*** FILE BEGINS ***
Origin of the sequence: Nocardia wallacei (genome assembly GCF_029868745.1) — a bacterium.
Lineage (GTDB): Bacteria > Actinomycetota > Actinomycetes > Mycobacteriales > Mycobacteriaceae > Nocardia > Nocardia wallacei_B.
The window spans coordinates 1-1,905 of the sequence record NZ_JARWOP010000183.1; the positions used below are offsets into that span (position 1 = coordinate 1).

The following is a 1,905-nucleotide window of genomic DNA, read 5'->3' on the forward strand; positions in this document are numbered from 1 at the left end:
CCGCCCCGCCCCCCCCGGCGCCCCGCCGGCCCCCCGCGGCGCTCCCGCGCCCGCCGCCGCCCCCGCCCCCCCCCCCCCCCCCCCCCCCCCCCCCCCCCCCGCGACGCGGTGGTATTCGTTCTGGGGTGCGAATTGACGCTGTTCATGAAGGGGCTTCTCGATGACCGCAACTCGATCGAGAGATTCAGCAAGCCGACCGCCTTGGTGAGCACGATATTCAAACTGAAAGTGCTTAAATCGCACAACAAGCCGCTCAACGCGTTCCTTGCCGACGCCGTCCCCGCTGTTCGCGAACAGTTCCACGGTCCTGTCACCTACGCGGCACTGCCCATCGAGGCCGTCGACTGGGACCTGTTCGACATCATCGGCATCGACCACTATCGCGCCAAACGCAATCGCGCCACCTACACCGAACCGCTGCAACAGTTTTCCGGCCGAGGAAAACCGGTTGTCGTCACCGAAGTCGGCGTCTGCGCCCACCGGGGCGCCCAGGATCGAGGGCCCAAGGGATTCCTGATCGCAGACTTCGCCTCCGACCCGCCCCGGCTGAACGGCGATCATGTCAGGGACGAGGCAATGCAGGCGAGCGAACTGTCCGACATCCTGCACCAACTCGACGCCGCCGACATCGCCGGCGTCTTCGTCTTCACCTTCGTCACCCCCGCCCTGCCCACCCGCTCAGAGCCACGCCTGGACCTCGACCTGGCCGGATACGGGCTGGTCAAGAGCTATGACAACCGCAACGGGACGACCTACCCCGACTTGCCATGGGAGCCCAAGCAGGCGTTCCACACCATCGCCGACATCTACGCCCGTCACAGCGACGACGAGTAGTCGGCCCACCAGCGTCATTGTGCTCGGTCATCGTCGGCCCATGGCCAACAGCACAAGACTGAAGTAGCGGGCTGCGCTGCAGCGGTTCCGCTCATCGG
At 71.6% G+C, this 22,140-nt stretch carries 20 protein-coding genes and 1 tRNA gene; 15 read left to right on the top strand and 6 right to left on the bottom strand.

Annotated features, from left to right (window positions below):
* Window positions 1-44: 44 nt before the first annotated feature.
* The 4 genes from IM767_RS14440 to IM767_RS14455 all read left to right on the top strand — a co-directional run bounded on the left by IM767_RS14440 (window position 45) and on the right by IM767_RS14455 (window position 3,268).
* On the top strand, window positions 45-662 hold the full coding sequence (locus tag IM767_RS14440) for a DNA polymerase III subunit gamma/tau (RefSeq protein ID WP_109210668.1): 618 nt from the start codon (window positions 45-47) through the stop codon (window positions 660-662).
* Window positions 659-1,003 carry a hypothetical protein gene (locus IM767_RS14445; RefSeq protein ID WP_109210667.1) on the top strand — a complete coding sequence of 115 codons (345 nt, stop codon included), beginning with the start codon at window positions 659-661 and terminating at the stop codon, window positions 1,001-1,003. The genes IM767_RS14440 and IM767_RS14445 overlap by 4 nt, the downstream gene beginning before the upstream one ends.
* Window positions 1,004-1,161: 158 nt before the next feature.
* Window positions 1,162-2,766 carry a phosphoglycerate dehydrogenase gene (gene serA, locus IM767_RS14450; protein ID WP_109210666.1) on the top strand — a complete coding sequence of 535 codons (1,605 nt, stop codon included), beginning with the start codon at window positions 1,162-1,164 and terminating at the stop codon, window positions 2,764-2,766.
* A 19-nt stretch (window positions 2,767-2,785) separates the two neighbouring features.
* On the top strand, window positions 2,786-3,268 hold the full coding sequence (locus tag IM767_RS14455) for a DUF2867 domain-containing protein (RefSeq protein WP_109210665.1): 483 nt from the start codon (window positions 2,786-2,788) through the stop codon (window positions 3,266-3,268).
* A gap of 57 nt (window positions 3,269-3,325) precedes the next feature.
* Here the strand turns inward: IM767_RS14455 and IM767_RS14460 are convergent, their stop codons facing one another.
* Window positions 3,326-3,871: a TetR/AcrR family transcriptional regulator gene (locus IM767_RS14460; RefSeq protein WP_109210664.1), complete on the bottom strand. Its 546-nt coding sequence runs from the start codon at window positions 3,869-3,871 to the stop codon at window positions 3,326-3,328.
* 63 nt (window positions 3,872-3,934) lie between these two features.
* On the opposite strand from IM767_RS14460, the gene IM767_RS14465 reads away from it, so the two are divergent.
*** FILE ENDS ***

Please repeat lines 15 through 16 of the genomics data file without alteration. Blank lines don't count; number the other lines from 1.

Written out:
* On the top strand, window positions 2,786-3,268 hold the full coding sequence (locus tag IM767_RS14455) for a DUF2867 domain-containing protein (RefSeq protein WP_109210665.1): 483 nt from the start codon (window positions 2,786-2,788) through the stop codon (window positions 3,266-3,268).
* A gap of 57 nt (window positions 3,269-3,325) precedes the next feature.